Does Test Prep Work? Last week I became interviewed by Chapel Hill senior school guidance counselor, Kristen Hiemstra.

Does Test Prep Work? Last week I became interviewed by Chapel Hill senior school guidance counselor, Kristen Hiemstra.

You can listen to the complete interview by pressing here.

We covered lot of topics anything from why I believe they ought to leave the vocabulary on the SAT as is, to whether I think that test prep works. Among the topics that are many talked about were:

  • Different types of test prep, which work and why
  • Commercial test prep
  • Signs of good vs test prep that is bad
  • How to inspire a teen
  • Just What the faculty Board is testing
  • The best time to tour colleges
  • Lessons I discovered the SAT
  • Lessons I discovered as a mom

We also talked about my upcoming book, The Perfect get Project: Uncovering the Secrets of the SAT and what it’s all about.

How Much Does the SAT Count in the Admissions Decision?

So how much does the SAT Count in the Admissions Decision?

SAT counts for lots more than colleges will admit to much less than students think.

The Academic Index the AI Calculator should shed light on ‘how much’ the SAT counts. Although AI originated for athletes, they calculate it for several students.

Never miss these Kitchen Table Math commentary, which add more insight, including one commenter who found a (slightly old) College Board report that offers all sorts of details on the decision techniques used by many colleges.


The part that is first based in your SAT scores, the second part is according to your SAT II scores, plus the third component is based on your GPA. The website link above talks about a GPA table provided to the eight universities, but it doesn’t explain the way the GPA is calculated. It appears to use a weighted scale where the most effective score is 4.3. I haven’t found out just how this true quantity is calculated. The spreadsheet then proceeds to decide on the higher rating related to each of the two GPA figures. It’s constantly struck me that the SAT scores make up two-thirds of this index. Universities might come with a fudge factor if they know one thing in regards to a high school, but no option for that shows up into the example spreadsheet.

Quadruplets’ Mom Needs SAT Advice

Dear Ms. Stier:

I recently discovered your website and I like it! Thanks for doing it.

We could really use some advise on how best to approach test that is SAT for my quadruplets. [me: OMG]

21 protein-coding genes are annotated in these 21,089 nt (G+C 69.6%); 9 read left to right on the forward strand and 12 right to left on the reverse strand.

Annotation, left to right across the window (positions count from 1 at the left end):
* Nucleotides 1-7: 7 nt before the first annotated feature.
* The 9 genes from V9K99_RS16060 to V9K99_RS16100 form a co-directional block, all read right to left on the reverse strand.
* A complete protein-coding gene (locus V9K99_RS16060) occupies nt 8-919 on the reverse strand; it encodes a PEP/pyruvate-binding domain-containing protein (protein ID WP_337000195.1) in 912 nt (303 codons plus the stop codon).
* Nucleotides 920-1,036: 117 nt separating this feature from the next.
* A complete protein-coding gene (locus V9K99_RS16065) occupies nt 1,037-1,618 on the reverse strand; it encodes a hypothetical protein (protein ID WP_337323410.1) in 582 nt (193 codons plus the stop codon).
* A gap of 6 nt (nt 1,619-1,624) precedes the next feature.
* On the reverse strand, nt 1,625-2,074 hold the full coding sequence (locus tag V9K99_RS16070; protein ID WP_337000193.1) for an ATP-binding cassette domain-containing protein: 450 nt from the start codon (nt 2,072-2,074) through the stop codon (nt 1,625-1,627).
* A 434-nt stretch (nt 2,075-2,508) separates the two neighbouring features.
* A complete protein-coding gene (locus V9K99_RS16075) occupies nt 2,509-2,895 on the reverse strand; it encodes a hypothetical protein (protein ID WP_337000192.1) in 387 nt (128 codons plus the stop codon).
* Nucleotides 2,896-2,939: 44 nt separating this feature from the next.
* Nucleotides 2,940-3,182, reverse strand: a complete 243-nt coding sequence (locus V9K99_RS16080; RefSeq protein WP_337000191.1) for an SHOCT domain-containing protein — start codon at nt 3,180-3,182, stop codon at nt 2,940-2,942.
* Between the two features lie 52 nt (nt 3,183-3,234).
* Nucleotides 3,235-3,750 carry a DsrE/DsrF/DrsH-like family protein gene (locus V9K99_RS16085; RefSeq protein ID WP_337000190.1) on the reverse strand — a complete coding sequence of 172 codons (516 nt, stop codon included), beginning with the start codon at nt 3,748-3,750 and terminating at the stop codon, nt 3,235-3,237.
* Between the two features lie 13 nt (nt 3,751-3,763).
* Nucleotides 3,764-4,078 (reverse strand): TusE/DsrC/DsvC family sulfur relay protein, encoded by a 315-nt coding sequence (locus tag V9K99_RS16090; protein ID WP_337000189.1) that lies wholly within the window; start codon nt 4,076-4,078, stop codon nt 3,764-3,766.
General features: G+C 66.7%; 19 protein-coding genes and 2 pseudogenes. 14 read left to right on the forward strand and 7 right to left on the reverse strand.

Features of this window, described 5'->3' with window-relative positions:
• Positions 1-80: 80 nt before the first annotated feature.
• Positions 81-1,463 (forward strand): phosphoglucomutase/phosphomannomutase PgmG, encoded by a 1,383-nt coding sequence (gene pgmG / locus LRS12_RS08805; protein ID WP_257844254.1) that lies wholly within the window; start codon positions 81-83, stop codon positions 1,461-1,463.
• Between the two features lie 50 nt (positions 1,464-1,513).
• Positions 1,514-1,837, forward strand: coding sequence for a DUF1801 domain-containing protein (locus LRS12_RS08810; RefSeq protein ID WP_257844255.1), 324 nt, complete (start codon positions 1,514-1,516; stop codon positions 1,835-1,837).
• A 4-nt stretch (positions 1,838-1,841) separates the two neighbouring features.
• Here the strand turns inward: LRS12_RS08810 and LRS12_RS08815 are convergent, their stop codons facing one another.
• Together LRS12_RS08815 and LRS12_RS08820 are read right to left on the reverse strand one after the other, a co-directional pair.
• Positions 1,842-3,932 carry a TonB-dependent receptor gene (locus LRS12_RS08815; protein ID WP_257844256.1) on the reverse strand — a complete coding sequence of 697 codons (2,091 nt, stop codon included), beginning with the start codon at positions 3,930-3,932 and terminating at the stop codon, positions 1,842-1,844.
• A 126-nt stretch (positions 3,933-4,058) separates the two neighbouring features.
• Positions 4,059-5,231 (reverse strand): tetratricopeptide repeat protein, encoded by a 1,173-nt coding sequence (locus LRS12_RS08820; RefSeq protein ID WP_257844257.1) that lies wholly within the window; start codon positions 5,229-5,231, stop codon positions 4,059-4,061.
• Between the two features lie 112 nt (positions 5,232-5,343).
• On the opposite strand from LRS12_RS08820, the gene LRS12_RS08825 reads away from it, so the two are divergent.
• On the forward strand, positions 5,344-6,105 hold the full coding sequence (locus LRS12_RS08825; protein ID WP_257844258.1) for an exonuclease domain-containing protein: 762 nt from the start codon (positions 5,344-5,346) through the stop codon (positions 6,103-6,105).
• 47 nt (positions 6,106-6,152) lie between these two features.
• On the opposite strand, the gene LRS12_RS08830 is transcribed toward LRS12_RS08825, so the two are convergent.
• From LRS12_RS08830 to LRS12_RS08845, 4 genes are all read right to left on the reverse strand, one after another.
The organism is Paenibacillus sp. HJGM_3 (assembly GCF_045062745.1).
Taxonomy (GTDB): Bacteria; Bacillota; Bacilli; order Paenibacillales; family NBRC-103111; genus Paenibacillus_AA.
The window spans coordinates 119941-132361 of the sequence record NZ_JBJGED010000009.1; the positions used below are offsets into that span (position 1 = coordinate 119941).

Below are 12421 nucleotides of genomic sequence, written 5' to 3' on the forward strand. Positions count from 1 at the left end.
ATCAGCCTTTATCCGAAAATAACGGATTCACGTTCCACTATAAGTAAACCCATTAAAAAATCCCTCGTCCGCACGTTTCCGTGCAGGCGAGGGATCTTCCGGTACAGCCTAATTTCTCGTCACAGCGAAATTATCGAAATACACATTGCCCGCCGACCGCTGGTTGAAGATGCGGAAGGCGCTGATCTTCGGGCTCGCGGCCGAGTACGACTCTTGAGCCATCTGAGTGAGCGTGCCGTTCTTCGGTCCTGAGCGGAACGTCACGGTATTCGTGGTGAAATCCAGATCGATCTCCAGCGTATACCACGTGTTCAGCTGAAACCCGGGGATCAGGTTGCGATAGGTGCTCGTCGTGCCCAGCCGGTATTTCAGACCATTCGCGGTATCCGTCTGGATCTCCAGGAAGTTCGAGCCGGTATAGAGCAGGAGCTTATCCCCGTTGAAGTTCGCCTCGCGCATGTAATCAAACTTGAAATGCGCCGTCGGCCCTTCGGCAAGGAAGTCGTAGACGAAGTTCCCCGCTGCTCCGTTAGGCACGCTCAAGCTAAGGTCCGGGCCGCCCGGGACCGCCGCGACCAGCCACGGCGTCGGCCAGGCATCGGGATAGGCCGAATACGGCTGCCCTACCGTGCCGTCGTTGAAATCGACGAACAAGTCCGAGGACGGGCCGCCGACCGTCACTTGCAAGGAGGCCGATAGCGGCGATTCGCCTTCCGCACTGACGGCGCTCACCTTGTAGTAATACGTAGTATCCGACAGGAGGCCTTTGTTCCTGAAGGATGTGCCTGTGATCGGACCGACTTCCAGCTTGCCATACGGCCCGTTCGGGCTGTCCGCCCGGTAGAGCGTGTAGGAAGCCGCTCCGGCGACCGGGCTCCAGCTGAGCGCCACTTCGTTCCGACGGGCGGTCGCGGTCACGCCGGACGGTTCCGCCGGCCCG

I’ve 3 girls and 1 boy. They took the PSAT in sophomore year and they takes the PSAT again this October.

Certainly one of the drawbacks of getting all my children the same age is that any mistakes we make affects all four. None of them benefit from me learning from my errors so I hope to get this as right when I can.

Do you might think I should have them study being a little group together under my guidance (from experience it really is like trying to herd cats); get a tutor for the four of those in a small group; have someone tutor them individually; or send them up to a SAT test prep center? Or even a mixture of all of these? I must view my costs too.

Just how do I find a good tutor? What is the test prep company that is best?

If these are questions I can be helped by you with I would appreciate it. Then that’s okay and I appreciate you taking your time to read my email if it is not something that you can help me.

Thanks again for the web site info


Multiple Mom

Dear Multiple Mom,

My gut says to do some interact along with four (e.g. plenty of vocab, full practice tests, and they can explain answers to each other because that is a good way to learn), and do some preparation separately. If you can find an affordable tutor(s), that’s the best means.

Listed here are a few pre-determined questions to ask a potential tutor (or test prep company):

1) would you customize your approach and, if so, how?

2) exactly What’s your average score gain per student? Numerous tutors will not respond to this question because there are so numerous variables that it’s very nearly not fair to ask. That said, an excessive ‘average score gain’ should be described as a flag. e.g., 200 points in a month.

3) the length of time do you advise students to prepare for the SAT and how much does it cost? The right answer will be specific and depends on where the pupil begins and what the goal is.

4) What test prep materials do you use? ( whether it’s not formal university Board material, be wary.)

5) just how much homework will there be between sessions? (a tutor that is great have students do as much act as possible off the clock, such as vocab and practice tests.)

The step that is first to possess all four kids take the official university Board practice SAT. You need to use one from the College Board’s Blue Book, or the College Board has a practice test on its website.

You need to determine what they have to work on and if they need foundational work or more test prep polish that is traditional. My guess is which they need foundational work, as most kids do (and as I did!). Be sure you choose a test or tutor prep company who are able to assess that well!

Regarding test prep companies, I’d avoid anyone who doesn’t primarily use College Board product (that would include most/if not all large, brand-name test prep companies).